The FCT region of M type 6 strain D471 has several striking parallels to a portion of the Streptococcus pneumoniae genome. Together, GAS and pneumococci are the most important streptococcal species causing human disease. Although the putative function of the fctX locus of D471 is unknown, its highest BlastP score is with SP0462 from S. pneumoniae strain TIGR4 (Table (Table3);3); SP0462 has both an LPXTG cell wall anchor motif and a signal peptide (29). Additional BlastP analysis was performed for predicted proteins of flanking pneumococcal genes. Adjacent to SP0462 is SP0461, which encodes a protein showing the highest amino acid sequence homology (28% identity) with RofA of GAS. On the far side of SP0461 lies a transposase gene (SP0460; COG3464). The FCT region of GAS strain SF370 also has a putative transposase (SPy0133; COG3436 [Table [Table3]).3]). On the opposite side of SP0462 lies SP0463, which has 22% amino acid sequence identity with the T6 antigen of strain D471. Proteins encoded by SP0466, SP0467, and SP0468 each have relatively high BlastP scores with SPy0135. SP0469 is disrupted by a putative transposase. Using DNA microarrays based on the TIGR4 strain for comparative genome analysis, two other pneumococcal strains tested both lack SP0463 through SP0468 (29). The data suggest that there is a common origin for the FCT region of GAS and SP0461 through SP0468 of pneumococci and that these loci might be subject to horizontal transfer by a mechanism involving mobile genetic elements.

Genetic recombination involving the FCT region.

Intergenomic recombination can give rise to unique combinations of loci. The FCT regions of Manfredo (M5) and CS101/B737 (M49) contain nra, cpa, and prtF2/pfbpI (Table (Table3).3). However, the FCT regions of the other strains are quite different: SF370 (M1) has rofA and cpa, D471 has rofA and prtF1, and A735 has rofA, prtF1, cpa, and prtF2/pfbpI. Thus, for these five strains at three discrete chromosomal map positions, four different combinations of loci are observed.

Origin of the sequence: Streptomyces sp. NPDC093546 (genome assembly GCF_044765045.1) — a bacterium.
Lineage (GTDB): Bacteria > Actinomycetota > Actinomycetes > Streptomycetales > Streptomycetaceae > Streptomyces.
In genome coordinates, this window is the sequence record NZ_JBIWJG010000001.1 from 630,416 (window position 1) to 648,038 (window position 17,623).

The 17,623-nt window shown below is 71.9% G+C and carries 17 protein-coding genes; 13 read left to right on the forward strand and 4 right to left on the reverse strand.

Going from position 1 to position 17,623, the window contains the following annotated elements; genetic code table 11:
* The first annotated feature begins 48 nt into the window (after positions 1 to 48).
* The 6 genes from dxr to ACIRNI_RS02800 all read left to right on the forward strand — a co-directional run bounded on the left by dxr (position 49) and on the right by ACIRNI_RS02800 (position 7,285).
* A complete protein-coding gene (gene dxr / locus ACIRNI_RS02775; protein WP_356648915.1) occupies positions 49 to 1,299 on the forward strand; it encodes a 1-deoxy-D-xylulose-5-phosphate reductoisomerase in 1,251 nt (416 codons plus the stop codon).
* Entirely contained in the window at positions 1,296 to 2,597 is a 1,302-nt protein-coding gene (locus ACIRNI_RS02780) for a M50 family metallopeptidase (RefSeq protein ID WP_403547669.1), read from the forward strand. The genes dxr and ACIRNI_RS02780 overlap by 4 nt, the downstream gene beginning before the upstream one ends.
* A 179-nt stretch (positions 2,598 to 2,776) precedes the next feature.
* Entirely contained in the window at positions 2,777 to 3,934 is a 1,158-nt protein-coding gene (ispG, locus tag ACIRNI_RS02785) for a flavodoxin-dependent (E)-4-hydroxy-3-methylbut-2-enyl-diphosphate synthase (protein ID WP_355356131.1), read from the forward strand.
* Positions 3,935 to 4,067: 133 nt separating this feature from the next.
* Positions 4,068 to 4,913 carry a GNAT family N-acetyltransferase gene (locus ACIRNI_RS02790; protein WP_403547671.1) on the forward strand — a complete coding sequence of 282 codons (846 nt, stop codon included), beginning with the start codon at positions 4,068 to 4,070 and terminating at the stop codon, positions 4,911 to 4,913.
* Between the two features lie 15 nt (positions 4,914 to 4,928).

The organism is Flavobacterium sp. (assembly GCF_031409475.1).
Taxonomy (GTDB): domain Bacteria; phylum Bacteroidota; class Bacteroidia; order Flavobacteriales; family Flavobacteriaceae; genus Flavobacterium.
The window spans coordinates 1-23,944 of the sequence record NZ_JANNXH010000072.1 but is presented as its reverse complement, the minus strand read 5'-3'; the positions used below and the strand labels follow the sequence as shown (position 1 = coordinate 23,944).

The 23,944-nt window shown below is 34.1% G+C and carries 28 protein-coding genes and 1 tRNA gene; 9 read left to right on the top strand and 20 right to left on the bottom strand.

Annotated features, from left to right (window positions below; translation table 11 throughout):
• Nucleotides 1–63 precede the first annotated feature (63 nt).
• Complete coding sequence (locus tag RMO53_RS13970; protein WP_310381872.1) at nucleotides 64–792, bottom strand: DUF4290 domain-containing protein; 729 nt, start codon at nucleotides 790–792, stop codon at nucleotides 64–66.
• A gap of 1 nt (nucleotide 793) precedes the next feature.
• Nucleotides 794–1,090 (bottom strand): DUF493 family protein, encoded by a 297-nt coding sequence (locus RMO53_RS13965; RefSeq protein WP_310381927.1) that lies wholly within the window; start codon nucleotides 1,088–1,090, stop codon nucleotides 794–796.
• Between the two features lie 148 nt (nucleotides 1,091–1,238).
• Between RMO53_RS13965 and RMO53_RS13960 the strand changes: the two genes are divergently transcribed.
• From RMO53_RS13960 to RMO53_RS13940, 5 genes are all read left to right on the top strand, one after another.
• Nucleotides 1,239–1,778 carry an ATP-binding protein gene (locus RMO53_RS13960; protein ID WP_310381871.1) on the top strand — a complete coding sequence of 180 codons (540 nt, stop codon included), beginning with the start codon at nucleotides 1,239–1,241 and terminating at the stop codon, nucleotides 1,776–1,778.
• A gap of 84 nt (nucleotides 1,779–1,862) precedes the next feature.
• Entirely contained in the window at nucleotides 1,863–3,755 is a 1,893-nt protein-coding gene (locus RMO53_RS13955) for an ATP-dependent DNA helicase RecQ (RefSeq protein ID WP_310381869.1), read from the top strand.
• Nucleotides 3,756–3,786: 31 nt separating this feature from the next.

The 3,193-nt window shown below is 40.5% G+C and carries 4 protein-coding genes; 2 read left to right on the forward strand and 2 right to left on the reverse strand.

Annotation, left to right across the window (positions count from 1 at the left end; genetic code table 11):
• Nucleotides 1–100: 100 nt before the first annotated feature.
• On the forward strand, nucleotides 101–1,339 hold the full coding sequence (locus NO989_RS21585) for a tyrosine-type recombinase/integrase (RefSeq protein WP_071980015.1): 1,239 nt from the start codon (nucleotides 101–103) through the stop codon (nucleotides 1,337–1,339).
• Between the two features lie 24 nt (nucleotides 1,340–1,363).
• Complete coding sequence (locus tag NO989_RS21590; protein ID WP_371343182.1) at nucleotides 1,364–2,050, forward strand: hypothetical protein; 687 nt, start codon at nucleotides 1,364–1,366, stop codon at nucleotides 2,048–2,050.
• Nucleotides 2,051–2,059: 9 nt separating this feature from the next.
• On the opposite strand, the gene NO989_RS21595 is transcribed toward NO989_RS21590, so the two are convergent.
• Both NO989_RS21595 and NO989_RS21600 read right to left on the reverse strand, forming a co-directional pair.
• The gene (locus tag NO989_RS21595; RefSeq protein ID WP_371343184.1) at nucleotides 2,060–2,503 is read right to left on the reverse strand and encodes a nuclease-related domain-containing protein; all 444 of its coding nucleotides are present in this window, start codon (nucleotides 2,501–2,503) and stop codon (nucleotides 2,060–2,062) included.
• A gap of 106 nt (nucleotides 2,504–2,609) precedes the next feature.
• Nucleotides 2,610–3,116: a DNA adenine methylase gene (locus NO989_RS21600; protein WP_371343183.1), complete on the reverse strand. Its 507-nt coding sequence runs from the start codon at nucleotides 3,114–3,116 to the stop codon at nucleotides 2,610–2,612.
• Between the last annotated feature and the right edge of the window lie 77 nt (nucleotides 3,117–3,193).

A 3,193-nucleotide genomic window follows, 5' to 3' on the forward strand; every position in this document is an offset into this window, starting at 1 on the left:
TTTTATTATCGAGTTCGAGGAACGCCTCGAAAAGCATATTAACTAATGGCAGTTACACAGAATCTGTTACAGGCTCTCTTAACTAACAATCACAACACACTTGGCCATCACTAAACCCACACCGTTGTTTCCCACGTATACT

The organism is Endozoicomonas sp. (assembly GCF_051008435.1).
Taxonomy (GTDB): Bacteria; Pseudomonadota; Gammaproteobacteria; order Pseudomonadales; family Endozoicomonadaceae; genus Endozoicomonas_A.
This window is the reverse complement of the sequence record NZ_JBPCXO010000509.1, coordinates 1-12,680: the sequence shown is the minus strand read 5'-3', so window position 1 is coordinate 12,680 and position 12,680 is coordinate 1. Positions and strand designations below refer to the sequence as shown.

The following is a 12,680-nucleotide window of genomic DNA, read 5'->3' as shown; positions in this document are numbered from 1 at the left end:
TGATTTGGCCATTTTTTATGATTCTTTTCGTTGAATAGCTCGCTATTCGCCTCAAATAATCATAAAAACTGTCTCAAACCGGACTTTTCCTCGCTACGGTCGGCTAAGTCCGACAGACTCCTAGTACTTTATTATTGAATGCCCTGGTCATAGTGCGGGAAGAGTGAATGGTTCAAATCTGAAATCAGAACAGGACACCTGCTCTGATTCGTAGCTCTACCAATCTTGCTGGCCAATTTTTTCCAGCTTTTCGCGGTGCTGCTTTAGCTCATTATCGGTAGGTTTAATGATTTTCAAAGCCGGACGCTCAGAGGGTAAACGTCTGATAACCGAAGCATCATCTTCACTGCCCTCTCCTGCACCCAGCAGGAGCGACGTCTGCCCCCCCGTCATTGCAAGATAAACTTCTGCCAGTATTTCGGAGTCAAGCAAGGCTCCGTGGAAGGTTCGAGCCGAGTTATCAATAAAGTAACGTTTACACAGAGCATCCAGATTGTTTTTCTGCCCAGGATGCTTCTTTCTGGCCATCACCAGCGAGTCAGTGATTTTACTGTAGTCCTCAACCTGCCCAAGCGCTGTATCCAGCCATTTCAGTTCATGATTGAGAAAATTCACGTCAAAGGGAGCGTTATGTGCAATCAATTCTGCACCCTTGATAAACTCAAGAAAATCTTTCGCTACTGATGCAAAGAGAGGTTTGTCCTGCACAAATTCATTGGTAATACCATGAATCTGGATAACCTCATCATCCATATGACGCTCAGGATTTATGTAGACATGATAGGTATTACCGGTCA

It stands to reason that crossover sites within the FCT region, leading to intergenomic recombination via a homologous mechanism, can lie within any of the numerous stretches of nucleotides that display high sequence identity between strains (Fig. (Fig.11 through 3 and Table Table3).3). The presence of a putative transposase within the FCT region of strain SF370 (SPy0133; COG 3436 [Table [Table3])3]) raises the possibility that site-specific recombination can also contribute to allelic rearrangements within the FCT region. Strain A735 (M12) reveals some unusual gene rearrangements that might provide further clues to the nature of recombination within the FCT region (Fig. (Fig.4).4). In A735, both a prtF1 and a cpa allele are present, separated by a region of high homology to SPy0135 and upstream sequences. As stated previously, there is a short stretch of high nucleotide sequence identity between sequences immediately downstream of the tee6 ORF and the intergenic region of the SPy0133 and SPy0135 loci on the SF370 genome. The 3′ end of tee6 and its downstream region (in strain D471) also have high nucleotide identity to a downstream region of prtF1 in both D471 and A735 (Fig. (Fig.4).4). This intergenic region appears to be a hot spot for recombination, bringing the SPy0135 locus adjacent to prtF1.12 in strain A735. Whether a SPy0133 putative transposase, similar to that observed in SF370 (M1), has a role in site-specific recombination within the FCT region of A735 is not known, but it seems a reasonable possibility.